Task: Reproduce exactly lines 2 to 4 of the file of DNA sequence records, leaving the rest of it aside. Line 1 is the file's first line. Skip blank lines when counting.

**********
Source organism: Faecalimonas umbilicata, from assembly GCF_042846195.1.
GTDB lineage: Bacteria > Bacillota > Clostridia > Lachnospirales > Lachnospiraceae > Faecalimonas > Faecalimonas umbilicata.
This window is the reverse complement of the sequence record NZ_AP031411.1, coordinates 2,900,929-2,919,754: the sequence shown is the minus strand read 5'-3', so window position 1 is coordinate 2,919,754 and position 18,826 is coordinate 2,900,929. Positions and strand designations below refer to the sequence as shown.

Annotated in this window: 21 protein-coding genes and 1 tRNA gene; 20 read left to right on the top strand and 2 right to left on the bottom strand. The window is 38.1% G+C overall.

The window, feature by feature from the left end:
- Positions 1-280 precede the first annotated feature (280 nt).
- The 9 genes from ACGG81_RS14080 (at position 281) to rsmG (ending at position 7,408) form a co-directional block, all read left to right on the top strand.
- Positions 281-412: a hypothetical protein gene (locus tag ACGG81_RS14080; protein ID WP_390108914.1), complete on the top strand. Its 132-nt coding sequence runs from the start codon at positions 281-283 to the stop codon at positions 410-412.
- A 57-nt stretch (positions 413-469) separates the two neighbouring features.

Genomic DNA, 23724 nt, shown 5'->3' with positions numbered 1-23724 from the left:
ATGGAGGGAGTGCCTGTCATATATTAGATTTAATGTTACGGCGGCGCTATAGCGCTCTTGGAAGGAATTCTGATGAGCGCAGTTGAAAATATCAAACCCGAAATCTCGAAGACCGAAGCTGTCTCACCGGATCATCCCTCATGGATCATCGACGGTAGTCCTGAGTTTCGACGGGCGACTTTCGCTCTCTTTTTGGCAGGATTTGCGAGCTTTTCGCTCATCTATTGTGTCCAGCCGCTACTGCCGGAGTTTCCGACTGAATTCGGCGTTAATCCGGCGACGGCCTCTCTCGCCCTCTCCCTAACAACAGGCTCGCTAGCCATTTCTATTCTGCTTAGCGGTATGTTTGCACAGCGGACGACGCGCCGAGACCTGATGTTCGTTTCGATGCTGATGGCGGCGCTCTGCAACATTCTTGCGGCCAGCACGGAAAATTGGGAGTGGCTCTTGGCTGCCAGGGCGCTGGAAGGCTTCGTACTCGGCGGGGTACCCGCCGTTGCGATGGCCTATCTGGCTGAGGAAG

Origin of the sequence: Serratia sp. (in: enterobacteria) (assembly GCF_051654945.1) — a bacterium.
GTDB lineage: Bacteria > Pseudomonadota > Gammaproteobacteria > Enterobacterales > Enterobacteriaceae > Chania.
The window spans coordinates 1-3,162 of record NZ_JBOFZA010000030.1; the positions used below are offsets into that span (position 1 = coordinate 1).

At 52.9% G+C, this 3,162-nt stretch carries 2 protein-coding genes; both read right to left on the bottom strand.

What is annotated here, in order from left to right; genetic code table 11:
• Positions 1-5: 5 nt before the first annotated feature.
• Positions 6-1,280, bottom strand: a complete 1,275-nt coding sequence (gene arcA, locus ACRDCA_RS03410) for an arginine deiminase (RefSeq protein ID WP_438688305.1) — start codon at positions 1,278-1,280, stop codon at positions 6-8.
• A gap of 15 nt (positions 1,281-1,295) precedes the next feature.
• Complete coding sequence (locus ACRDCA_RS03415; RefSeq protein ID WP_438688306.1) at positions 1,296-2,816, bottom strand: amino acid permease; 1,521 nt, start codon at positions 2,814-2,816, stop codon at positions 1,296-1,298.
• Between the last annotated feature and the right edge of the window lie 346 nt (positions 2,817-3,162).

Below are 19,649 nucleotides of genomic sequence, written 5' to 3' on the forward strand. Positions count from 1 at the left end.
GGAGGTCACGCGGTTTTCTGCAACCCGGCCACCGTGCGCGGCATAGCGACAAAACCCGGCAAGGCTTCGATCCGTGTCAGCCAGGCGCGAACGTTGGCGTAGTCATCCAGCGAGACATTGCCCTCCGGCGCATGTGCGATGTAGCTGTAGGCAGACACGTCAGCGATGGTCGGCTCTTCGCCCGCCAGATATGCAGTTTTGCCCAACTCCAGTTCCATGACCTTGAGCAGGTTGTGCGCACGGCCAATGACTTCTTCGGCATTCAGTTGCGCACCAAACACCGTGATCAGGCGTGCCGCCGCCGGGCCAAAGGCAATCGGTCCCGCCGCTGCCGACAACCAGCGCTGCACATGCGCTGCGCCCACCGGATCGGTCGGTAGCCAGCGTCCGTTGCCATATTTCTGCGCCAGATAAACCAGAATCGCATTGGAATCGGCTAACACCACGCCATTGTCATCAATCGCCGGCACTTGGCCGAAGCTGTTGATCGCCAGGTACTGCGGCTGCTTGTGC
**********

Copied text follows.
GTDB lineage: Bacteria > Bacillota > Clostridia > Lachnospirales > Lachnospiraceae > Faecalimonas > Faecalimonas umbilicata.
This window is the reverse complement of the sequence record NZ_AP031411.1, coordinates 2,900,929-2,919,754: the sequence shown is the minus strand read 5'-3', so window position 1 is coordinate 2,919,754 and position 18,826 is coordinate 2,900,929. Positions and strand designations below refer to the sequence as shown.

Annotated in this window: 21 protein-coding genes and 1 tRNA gene; 20 read left to right on the top strand and 2 right to left on the bottom strand. The window is 38.1% G+C overall.